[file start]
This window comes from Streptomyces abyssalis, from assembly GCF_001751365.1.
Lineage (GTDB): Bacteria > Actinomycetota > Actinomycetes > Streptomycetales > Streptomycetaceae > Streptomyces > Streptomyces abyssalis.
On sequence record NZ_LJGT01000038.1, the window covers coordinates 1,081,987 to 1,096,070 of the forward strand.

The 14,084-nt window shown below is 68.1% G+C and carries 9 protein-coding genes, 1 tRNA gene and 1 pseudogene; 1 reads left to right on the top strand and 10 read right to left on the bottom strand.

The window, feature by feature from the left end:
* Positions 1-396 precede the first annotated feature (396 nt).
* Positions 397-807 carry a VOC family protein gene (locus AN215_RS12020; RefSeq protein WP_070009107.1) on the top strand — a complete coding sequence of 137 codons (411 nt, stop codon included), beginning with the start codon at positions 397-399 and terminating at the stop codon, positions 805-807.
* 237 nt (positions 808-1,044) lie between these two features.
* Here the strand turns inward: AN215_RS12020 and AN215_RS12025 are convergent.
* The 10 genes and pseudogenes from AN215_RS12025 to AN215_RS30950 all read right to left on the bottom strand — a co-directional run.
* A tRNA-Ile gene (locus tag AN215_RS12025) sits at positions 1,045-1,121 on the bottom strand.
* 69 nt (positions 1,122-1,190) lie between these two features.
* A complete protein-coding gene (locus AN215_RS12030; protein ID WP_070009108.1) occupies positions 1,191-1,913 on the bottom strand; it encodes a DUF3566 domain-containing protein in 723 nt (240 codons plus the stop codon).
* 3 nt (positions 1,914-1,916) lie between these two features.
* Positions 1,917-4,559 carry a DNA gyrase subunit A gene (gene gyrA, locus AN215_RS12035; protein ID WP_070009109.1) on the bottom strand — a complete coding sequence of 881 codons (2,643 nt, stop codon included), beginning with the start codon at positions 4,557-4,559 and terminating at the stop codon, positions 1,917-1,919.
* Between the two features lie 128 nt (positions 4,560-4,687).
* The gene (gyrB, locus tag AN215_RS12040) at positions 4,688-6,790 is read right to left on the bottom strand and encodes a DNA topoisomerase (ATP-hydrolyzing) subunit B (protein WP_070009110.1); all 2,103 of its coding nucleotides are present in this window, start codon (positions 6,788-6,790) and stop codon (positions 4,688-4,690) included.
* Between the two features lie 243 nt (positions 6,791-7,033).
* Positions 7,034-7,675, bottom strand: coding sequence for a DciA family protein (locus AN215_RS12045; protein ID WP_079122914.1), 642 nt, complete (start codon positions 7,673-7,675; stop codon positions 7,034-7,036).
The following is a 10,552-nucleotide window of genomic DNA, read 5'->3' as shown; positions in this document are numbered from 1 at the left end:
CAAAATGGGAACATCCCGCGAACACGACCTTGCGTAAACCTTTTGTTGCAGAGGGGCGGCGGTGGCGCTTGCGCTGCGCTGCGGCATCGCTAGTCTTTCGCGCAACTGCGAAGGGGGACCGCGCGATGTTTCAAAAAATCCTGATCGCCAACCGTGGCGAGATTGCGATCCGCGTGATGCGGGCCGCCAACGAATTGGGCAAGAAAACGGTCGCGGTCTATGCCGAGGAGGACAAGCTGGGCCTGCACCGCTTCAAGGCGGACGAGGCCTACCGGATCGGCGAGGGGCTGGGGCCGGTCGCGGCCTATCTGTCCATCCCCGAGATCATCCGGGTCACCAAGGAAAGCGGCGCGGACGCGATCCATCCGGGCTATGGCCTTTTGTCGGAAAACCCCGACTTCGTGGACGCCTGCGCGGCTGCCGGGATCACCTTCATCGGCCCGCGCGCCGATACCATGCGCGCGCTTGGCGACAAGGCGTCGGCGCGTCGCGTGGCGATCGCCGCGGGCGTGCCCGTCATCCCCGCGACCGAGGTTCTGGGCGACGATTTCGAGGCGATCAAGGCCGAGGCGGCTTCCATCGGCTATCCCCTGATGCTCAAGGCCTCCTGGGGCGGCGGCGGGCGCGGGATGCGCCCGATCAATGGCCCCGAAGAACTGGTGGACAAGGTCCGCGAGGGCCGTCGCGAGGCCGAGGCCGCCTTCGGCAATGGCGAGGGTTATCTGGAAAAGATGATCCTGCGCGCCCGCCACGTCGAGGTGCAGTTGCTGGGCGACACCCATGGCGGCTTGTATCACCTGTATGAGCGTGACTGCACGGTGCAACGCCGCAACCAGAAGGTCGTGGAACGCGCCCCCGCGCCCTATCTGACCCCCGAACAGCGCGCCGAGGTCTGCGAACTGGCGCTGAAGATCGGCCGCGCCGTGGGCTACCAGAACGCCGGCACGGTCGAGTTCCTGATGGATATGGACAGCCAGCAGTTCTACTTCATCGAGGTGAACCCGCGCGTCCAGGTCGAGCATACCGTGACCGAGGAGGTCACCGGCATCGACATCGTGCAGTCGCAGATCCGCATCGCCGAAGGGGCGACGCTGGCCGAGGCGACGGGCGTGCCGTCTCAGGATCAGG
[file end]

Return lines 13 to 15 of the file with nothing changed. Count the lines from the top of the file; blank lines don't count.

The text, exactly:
* A complete protein-coding gene (locus AN215_RS12030; protein ID WP_070009108.1) occupies positions 1,191-1,913 on the bottom strand; it encodes a DUF3566 domain-containing protein in 723 nt (240 codons plus the stop codon).
* 3 nt (positions 1,914-1,916) lie between these two features.
* Positions 1,917-4,559 carry a DNA gyrase subunit A gene (gene gyrA, locus AN215_RS12035; protein ID WP_070009109.1) on the bottom strand — a complete coding sequence of 881 codons (2,643 nt, stop codon included), beginning with the start codon at positions 4,557-4,559 and terminating at the stop codon, positions 1,917-1,919.